Stephanie Greene


Stephanie Greene is a free-lance writer now living with her husband and sons on the family farm in Windham County.

Peter van Agtmael / Brattleboro Literary Festival

When Baltimore born and raised Alia Malek entered law school in 1997, she wanted to be an Arab face helping people of all groups defend their civil rights.

I guess I shouldn’t be surprised to learn that the ACLU considers panhandling free speech – because in a healthy society, free speech should promote dialogue. Whether upsetting or repellant, it should provoke people to think … and eventually answer.

Front Porch Forum

I recently requested a recommendation on Front Porch Forum for a good plumber who was creative and had dealt with old houses.

Stephanie Greene

In light of suspected tampering with 2016 election, it’s easy to be jittery around voting innovations involving the internet. But new machines for voters with disabilities, called The Accessible Voting System, enable the homebound to vote by touch screen, joystick, keypad, or breath controlled sensor.

Sonja Bullaty and Angelo Lomeo / Reproduced with permission from Vermont Life

Vermont Life Magazine was founded in 1946 to attract visitors by celebrating the state’s culture and natural beauty.

Amy Skolnick / Guilford Central School

Historiography, or the study of who gets to write history and why, is usually taught as a college course, as is the use of original sources.

One’s twenties are usually spent experimenting - with jobs, relationships and living situations - often in urban settings. But I’ve found four young people who find plenty of room for exploration right here in Vermont.

Recently, I attended a local forum on School Safety put on by representatives Laura Sibilia and John Gannon. Its purpose was for the legislators to get a sense of how their constituents felt about pending gun legislation.

Karin Friberg is pictured here mid-air at the Harris Hill Ski Jumping Competition in Brattleboro on Feb. 15, 2009.
Nancy Palmieri / Associated Press

All eyes are on Pyeongchang right now, but preparing athletes for elite contests begins locally.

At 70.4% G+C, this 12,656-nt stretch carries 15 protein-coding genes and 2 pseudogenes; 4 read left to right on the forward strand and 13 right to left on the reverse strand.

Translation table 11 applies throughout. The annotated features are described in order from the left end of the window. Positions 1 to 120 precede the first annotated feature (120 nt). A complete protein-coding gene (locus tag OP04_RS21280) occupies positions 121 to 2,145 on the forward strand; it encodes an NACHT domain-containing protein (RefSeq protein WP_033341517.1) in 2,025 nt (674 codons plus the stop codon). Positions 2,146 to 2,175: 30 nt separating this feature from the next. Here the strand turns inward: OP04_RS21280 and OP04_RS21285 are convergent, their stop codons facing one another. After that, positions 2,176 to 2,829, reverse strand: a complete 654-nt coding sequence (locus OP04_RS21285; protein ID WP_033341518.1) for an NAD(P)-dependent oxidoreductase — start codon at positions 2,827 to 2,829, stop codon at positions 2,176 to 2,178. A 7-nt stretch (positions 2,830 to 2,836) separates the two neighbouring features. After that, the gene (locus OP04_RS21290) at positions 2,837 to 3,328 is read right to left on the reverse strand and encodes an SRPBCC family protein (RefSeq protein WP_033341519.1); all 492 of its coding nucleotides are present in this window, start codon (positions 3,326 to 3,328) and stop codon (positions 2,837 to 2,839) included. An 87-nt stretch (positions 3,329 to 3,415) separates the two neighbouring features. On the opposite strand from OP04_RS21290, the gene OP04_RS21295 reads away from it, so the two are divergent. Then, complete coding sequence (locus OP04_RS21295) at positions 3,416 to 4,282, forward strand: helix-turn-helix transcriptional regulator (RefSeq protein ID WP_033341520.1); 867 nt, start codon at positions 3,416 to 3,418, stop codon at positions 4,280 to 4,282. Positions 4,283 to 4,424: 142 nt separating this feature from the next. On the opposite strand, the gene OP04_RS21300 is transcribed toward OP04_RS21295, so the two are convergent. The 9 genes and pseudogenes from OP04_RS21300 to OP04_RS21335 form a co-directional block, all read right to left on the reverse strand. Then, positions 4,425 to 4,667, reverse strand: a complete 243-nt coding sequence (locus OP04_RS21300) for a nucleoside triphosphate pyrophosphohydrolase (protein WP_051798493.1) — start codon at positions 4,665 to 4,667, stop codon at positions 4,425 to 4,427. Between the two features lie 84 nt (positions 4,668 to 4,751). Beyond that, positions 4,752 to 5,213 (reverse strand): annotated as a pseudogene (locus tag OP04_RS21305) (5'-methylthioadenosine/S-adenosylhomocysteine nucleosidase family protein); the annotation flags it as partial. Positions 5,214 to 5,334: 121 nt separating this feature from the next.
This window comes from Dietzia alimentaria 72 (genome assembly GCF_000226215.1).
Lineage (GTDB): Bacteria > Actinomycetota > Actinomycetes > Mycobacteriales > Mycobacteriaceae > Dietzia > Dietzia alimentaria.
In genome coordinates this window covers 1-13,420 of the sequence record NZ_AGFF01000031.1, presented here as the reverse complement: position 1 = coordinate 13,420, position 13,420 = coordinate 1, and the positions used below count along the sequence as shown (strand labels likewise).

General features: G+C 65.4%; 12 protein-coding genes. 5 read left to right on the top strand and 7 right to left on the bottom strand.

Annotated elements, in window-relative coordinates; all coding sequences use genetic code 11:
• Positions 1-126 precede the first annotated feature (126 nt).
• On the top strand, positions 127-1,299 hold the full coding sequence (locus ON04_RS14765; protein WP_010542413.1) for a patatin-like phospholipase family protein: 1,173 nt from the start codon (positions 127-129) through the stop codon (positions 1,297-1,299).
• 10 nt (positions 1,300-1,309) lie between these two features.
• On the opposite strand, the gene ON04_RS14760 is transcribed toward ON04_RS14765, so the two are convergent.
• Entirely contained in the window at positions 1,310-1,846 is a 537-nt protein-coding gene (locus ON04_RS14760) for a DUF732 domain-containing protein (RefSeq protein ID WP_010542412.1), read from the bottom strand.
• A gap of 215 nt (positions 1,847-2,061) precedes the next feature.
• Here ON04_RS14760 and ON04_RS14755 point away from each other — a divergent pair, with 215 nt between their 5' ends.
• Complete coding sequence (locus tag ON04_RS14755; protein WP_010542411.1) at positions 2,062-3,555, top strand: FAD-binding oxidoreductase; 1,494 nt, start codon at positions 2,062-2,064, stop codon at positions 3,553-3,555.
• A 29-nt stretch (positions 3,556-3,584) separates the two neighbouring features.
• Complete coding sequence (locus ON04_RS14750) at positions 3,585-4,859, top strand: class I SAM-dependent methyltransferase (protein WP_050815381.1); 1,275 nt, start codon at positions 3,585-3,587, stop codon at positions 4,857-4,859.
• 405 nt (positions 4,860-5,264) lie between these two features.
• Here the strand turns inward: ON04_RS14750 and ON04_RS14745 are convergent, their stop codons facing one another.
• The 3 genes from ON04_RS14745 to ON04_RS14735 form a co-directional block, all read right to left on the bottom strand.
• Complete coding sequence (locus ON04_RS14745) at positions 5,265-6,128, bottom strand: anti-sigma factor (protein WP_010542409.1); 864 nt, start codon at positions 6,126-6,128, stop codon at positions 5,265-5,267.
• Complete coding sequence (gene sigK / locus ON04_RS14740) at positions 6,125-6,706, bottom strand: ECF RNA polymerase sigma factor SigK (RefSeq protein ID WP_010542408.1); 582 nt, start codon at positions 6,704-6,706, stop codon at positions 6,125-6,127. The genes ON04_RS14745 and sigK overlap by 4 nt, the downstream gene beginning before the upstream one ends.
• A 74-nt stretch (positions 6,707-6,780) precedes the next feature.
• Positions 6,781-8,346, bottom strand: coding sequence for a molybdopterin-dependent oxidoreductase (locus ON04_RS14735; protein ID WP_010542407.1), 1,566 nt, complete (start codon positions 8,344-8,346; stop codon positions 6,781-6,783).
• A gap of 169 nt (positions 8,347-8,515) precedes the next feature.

XKCD, creative commons

Wikipedia, operated by the non-profit Wikimedia Foundation, is arguably one of the first stops anyone makes in online research.

It’s been estimated that about a third of Vermont’s population was affected by the Equifax breach. But galling as it was, it may have galvanized both public and private sectors to consider better safeguards for personal data.

They say you can’t teach an old dog new tricks. So I had my doubts about refreshing my rusty and uneven Spanish - which I needed for a recent solo trip to Mexico. But there are a host of new language acquisition strategies that replace rote memorization with comprehension.

Courtesy Bill Soucy

Decluttering has become dogma. It isn’t if you should declutter, but when and how. And I’m a fan of getting rid of stuff I don’t use. I no longer need a fondue pot or my Brownie uniform. And neither do my sons.

Colleges are taking considerable heat these days. Some say they’re obsolete, since a degree won’t guarantee a high paying job at graduation. Others think they harbor spoiled, violent students who victimize speakers with whom they disagree.

Since we’re so dependent on cars up here, it seems counter-intuitive that there suddenly wouldn’t be enough workers to service them. But one of my local garages has been chronically short handed for months, while another has just hired and they’re training the new help from the ground up.

When people tell me they’d love to live in Vermont, I jokingly ask if they enjoy roof raking, then add that they might need to bring their own jobs with them.

We Americans have always headed into our workshops, spare rooms and garages, and made stuff. From smart eighteenth century New England farm boys who brought their inventions south to Worcester, MA, where there was power to rent, to Steve Jobs and Steve Wozniak tinkering on the first personal computer prototypes, this is what we do. But as school districts tighten their belts by cutting all but academic basics, we sacrifice practice in fabrication, the training ground for innovation.

Vermonters sometimes take for granted our state’s cachet as a hub of enlightened rural living.

Greene: Call Me

Mar 6, 2017

I’ve been calling my representatives in DC - and other people’s too. I’ve urged, begged, scolded and thanked. I actually prefer writing, but I’ve been assured by ex-senate-staffers that calls work because they must be tallied. They say emails and petitions can be ignored, while snail mail is slow because it must be tested for toxins and explosives.

Most of us know that plastic debris is an environmental problem we need to solve. According to The Wall Street Journal, the U.S. goes through 100 billion plastic shopping bags a year, which require 12 million barrels of oil to make. The American Progressive Bag Alliance, which represents the plastics industry, estimates that only 15% of those bags get recycled properly. And the California Coastal Commission calculates that roughly 80 percent of all marine debris is plastic, which never biodegrades.